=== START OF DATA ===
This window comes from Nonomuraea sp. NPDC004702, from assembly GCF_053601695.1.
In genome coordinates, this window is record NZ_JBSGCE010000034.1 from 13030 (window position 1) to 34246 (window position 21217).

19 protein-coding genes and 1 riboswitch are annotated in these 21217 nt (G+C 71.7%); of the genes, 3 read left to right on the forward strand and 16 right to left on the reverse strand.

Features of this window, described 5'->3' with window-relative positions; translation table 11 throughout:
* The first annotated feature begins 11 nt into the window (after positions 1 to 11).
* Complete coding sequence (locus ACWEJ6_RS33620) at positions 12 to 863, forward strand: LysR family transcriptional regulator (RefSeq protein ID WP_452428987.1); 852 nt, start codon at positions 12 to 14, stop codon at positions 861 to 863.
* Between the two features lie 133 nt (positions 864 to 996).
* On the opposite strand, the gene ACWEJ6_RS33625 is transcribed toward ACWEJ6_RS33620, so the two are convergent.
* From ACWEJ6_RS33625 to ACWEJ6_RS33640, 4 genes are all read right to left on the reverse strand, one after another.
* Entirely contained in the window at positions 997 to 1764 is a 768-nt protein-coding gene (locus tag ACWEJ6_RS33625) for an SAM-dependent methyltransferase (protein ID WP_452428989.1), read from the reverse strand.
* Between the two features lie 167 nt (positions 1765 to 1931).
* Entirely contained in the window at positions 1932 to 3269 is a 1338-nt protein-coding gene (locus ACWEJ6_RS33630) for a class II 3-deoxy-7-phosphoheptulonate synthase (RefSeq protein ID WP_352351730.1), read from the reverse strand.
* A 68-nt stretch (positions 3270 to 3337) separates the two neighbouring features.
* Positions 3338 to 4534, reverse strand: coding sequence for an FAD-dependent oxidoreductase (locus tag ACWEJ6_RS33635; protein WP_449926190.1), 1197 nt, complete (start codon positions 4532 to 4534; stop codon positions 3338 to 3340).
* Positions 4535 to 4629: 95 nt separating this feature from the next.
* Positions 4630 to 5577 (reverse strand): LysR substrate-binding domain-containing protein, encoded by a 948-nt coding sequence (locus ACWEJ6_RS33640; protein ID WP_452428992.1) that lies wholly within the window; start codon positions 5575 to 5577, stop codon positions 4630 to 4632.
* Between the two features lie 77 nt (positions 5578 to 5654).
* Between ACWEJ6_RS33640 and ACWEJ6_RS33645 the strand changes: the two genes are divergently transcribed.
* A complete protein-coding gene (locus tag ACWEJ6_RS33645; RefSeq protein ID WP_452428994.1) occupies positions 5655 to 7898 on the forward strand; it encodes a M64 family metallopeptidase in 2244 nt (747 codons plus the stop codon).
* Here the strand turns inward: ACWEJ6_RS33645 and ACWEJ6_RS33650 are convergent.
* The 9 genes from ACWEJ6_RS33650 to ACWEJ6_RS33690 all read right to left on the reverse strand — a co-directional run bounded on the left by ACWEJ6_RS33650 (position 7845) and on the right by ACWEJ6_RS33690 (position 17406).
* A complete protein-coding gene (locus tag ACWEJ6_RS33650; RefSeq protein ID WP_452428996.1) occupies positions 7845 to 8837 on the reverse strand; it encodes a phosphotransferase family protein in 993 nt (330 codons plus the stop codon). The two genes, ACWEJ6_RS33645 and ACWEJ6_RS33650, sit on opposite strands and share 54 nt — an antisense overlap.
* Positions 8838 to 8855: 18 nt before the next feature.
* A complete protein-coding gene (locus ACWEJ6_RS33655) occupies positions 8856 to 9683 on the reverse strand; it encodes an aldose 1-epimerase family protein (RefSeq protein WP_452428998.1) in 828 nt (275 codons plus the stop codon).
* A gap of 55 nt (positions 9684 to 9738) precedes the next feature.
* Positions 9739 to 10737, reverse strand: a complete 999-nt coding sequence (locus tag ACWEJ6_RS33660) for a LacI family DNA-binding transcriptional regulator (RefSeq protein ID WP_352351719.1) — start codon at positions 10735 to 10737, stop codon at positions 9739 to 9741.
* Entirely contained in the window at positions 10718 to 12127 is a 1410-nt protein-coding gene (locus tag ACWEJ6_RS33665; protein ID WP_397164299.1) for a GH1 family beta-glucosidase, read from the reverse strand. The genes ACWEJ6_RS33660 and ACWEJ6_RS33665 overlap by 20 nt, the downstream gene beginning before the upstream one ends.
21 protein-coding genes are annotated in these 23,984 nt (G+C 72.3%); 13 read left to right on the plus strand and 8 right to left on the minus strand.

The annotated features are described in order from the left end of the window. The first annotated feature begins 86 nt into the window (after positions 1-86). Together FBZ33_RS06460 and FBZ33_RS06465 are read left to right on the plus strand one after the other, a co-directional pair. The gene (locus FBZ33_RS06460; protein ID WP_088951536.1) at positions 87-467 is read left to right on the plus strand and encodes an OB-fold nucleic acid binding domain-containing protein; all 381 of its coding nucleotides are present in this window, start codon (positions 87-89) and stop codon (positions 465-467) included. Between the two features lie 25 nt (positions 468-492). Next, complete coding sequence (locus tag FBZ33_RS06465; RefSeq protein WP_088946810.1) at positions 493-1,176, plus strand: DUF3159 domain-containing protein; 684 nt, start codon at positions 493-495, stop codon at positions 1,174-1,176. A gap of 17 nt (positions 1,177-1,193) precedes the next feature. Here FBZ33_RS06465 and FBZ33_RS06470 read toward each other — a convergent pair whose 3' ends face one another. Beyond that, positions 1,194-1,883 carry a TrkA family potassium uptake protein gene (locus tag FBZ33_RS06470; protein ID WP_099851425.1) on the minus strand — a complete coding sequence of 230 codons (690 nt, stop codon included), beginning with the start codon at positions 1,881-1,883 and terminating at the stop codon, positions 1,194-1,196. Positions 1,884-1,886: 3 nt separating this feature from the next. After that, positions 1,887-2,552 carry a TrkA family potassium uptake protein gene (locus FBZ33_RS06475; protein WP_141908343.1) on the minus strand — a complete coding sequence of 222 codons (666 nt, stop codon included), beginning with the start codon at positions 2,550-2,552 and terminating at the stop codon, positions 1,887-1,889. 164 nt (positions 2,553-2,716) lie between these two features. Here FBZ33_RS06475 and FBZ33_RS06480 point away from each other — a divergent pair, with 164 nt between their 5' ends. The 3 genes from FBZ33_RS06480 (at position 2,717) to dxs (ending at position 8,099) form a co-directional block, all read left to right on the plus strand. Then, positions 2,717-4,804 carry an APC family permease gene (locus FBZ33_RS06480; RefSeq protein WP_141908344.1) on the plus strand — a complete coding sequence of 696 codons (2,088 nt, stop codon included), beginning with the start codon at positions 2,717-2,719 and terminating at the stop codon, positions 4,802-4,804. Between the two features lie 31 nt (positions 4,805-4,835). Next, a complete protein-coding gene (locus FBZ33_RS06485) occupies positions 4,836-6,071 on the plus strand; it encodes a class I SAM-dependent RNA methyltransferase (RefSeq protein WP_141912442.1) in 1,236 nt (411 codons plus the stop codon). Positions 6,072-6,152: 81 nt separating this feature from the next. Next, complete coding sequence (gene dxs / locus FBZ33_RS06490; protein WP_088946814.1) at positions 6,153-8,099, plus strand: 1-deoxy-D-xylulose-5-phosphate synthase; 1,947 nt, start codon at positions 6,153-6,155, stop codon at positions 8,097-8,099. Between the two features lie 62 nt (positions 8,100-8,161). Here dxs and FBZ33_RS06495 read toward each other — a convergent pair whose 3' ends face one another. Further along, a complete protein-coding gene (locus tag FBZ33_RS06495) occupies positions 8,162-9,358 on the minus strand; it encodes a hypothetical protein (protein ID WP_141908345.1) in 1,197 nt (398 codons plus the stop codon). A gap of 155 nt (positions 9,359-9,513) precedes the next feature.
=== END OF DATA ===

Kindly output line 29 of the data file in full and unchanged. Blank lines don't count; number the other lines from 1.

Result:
The annotated features are described in order from the left end of the window. The first annotated feature begins 86 nt into the window (after positions 1-86). Together FBZ33_RS06460 and FBZ33_RS06465 are read left to right on the plus strand one after the other, a co-directional pair. The gene (locus FBZ33_RS06460; protein ID WP_088951536.1) at positions 87-467 is read left to right on the plus strand and encodes an OB-fold nucleic acid binding domain-containing protein; all 381 of its coding nucleotides are present in this window, start codon (positions 87-89) and stop codon (positions 465-467) included. Between the two features lie 25 nt (positions 468-492). Next, complete coding sequence (locus tag FBZ33_RS06465; RefSeq protein WP_088946810.1) at positions 493-1,176, plus strand: DUF3159 domain-containing protein; 684 nt, start codon at positions 493-495, stop codon at positions 1,174-1,176. A gap of 17 nt (positions 1,177-1,193) precedes the next feature. Here FBZ33_RS06465 and FBZ33_RS06470 read toward each other — a convergent pair whose 3' ends face one another. Beyond that, positions 1,194-1,883 carry a TrkA family potassium uptake protein gene (locus tag FBZ33_RS06470; protein ID WP_099851425.1) on the minus strand — a complete coding sequence of 230 codons (690 nt, stop codon included), beginning with the start codon at positions 1,881-1,883 and terminating at the stop codon, positions 1,194-1,196. Positions 1,884-1,886: 3 nt separating this feature from the next. After that, positions 1,887-2,552 carry a TrkA family potassium uptake protein gene (locus FBZ33_RS06475; protein WP_141908343.1) on the minus strand — a complete coding sequence of 222 codons (666 nt, stop codon included), beginning with the start codon at positions 2,550-2,552 and terminating at the stop codon, positions 1,887-1,889. 164 nt (positions 2,553-2,716) lie between these two features. Here FBZ33_RS06475 and FBZ33_RS06480 point away from each other — a divergent pair, with 164 nt between their 5' ends. The 3 genes from FBZ33_RS06480 (at position 2,717) to dxs (ending at position 8,099) form a co-directional block, all read left to right on the plus strand. Then, positions 2,717-4,804 carry an APC family permease gene (locus FBZ33_RS06480; RefSeq protein WP_141908344.1) on the plus strand — a complete coding sequence of 696 codons (2,088 nt, stop codon included), beginning with the start codon at positions 2,717-2,719 and terminating at the stop codon, positions 4,802-4,804. Between the two features lie 31 nt (positions 4,805-4,835). Next, a complete protein-coding gene (locus FBZ33_RS06485) occupies positions 4,836-6,071 on the plus strand; it encodes a class I SAM-dependent RNA methyltransferase (RefSeq protein WP_141912442.1) in 1,236 nt (411 codons plus the stop codon). Positions 6,072-6,152: 81 nt separating this feature from the next. Next, complete coding sequence (gene dxs / locus FBZ33_RS06490; protein WP_088946814.1) at positions 6,153-8,099, plus strand: 1-deoxy-D-xylulose-5-phosphate synthase; 1,947 nt, start codon at positions 6,153-6,155, stop codon at positions 8,097-8,099. Between the two features lie 62 nt (positions 8,100-8,161). Here dxs and FBZ33_RS06495 read toward each other — a convergent pair whose 3' ends face one another. Further along, a complete protein-coding gene (locus tag FBZ33_RS06495) occupies positions 8,162-9,358 on the minus strand; it encodes a hypothetical protein (protein ID WP_141908345.1) in 1,197 nt (398 codons plus the stop codon). A gap of 155 nt (positions 9,359-9,513) precedes the next feature.